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Christopher Trotman "Trot" Nixon (born April 11, 1974 in Durham, North Carolina) is a Major League Baseball outfielder for the New York Mets. He is best known as a member of the Boston Red Sox from 1996–2006. He was drafted by the Sox in the 1st round of the 1993 amateur draft, and was the seventh pick overall. He bats and throws left-handed.
High school careerEdit
Nixon attended New Hanover High School in Wilmington, North Carolina. As a senior, he was named the State Player of the Year in both football and baseball. In football, as a senior, he broke school passing records held by former National Football League quarterbacks Sonny Jurgensen and Roman Gabriel. Nixon was slated to join the N.C. State football team on a scholarship before being drafted by the Boston Red Sox. In baseball, as a senior, he was named Baseball America Magazine’s High School Player of the Year, named the State Player of the Year, and helped lead his team to the State 4A title, and he finished his impressive senior season with a .512 batting average, 12 home runs and a state-record 56 RBI, and pitched 40 innings with a 12-0 record and a 0.40 ERA.
Trot had a career-best year in 2003 when he batted .306 with 24 doubles and 28 home runs. In game 3 of the American League Division Series, Nixon was called from the bench as a pinch hitter in the bottom of the 11th. With the Red Sox facing elimination, Nixon lined a two-run homer over the center field wall for a 3-1 Boston victory.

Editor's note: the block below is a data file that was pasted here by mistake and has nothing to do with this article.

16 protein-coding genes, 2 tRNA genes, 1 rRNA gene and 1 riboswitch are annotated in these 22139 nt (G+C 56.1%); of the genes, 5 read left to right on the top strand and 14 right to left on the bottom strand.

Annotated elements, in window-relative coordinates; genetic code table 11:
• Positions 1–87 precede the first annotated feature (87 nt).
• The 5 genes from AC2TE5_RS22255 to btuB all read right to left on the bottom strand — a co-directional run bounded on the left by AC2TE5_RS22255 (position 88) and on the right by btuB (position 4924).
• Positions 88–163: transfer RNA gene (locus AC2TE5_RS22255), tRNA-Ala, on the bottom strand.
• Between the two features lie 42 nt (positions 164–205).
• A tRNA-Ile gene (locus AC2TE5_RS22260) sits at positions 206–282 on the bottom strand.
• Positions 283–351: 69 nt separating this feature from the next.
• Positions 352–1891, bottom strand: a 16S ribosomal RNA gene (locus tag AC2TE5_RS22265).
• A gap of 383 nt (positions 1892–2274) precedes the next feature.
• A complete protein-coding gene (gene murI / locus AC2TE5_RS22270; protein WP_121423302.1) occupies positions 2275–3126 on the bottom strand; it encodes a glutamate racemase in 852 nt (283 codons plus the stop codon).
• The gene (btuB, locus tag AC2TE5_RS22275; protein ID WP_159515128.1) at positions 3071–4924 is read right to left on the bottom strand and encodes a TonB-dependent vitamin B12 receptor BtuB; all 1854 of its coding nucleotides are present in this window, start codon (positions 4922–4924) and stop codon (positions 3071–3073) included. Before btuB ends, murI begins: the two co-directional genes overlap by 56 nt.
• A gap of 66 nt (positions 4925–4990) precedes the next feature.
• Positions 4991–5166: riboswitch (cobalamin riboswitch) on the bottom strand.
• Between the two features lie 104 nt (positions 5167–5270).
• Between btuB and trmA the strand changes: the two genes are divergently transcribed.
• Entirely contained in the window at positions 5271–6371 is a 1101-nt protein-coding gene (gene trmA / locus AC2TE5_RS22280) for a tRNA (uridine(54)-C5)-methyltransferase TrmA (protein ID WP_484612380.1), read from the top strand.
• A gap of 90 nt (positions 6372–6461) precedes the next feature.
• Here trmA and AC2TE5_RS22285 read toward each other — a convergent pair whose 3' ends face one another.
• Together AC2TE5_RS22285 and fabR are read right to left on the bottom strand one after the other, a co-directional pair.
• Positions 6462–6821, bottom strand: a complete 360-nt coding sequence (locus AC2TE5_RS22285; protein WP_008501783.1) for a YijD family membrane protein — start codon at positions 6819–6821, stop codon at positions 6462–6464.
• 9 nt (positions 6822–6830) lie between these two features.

During the 2004 Red Sox season, Nixon was unavailable for several months due to a herniated disc and a tight thigh muscle. Upon his return, he generally worked as the starting right fielder throughout the regular and post-season. In the deciding game of the 2004 World Series, Nixon hit a two-out, two-run double off the right field wall at Busch Stadium in St. Louis in the top of the third inning to give Boston a 3-0 lead. Those were the last runs scored by either team in that game as the Red Sox swept the Cardinals for the team's first World Series title in 86 years. For the series, Nixon batted .357 and drove in three runs.
He also endeared himself to Sox fans by briefly wearing a mohawk hairstyle, one of the many unconventional and bizarre hairstyles sported by the Red Sox over the course of the 2004 season.
Trot Nixon is considered the inspiration for the expression "Boston Dirt Dogs". The signature is that of a "scrapper", a player who hustles and isn't afraid to get dirty to win a game.
Loved by Boston's fans, Nixon is known for an extremely volatile temper and steadfast dedication to his teammates. In August 2005, while officially on the disabled list, Nixon remained in uniform and in the dugout with the rest of the team during the game. When teammate Gabe Kapler (who often acted as Nixon's right field replacement) hit a long fly ball off of the Green Monster, the umpires ruled it a double. Nixon leapt off the bench and argued with such passion that Kapler's hit had been a home run (television replays confirmed that the hit had landed above the home run line, and thus should have been ruled a two-run homer) that he was ejected from the game.